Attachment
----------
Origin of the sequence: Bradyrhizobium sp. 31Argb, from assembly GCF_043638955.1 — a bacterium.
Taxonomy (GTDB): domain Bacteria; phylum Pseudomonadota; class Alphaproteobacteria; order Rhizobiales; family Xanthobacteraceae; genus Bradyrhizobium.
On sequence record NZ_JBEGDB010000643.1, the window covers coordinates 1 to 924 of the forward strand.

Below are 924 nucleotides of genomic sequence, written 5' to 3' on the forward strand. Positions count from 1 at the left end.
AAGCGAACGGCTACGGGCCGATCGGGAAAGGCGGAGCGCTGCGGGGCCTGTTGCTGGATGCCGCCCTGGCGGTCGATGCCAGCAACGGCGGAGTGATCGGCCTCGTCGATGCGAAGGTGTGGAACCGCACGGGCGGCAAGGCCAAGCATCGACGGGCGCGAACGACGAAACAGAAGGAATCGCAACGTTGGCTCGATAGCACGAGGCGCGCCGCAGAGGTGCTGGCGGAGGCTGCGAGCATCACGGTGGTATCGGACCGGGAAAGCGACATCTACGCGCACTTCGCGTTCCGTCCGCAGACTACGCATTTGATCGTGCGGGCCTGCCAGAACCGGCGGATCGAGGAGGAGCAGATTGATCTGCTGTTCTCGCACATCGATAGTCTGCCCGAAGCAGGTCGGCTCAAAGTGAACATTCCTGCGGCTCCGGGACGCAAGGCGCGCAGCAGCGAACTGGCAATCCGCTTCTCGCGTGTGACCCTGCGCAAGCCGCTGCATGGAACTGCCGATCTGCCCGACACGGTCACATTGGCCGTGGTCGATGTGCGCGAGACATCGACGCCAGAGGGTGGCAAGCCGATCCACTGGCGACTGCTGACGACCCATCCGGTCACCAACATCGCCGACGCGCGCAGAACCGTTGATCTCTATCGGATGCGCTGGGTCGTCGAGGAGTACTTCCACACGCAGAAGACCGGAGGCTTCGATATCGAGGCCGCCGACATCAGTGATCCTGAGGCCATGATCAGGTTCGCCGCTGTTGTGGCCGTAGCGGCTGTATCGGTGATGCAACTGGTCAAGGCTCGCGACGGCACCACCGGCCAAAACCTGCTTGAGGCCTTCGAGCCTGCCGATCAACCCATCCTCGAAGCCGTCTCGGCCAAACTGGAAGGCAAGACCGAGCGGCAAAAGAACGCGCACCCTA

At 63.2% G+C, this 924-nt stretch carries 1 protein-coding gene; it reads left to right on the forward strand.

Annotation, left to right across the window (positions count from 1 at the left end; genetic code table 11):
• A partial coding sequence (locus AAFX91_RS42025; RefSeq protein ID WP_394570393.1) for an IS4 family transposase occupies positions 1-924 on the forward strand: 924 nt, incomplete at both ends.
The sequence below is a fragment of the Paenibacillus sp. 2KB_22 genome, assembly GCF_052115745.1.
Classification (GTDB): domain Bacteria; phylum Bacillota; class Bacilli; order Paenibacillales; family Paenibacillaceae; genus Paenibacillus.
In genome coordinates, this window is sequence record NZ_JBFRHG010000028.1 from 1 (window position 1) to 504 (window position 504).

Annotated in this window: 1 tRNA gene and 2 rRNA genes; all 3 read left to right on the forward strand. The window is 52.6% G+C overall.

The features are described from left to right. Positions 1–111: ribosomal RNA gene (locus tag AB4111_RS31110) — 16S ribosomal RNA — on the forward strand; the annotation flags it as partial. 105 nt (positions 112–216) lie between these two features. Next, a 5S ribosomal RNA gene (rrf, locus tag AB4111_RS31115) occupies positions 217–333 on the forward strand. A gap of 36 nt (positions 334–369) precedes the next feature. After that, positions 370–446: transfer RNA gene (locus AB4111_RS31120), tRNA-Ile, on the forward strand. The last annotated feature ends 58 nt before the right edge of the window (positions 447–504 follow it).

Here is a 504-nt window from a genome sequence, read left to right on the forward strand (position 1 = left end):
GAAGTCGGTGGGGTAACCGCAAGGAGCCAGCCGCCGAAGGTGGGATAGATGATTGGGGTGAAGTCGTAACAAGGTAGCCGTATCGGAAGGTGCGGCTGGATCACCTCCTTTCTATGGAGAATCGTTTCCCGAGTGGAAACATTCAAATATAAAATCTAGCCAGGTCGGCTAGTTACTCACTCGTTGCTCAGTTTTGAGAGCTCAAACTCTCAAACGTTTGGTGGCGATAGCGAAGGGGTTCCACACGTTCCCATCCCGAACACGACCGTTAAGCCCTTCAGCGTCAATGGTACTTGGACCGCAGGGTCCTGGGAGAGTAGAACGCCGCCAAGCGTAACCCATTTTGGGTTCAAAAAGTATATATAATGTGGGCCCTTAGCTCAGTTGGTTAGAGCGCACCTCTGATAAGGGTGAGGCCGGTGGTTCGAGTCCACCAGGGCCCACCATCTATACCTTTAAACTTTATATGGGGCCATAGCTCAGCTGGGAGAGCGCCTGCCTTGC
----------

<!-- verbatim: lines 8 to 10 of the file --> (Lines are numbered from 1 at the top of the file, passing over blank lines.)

• A partial coding sequence (locus AAFX91_RS42025; RefSeq protein ID WP_394570393.1) for an IS4 family transposase occupies positions 1-924 on the forward strand: 924 nt, incomplete at both ends.
The sequence below is a fragment of the Paenibacillus sp. 2KB_22 genome, assembly GCF_052115745.1.
Classification (GTDB): domain Bacteria; phylum Bacillota; class Bacilli; order Paenibacillales; family Paenibacillaceae; genus Paenibacillus.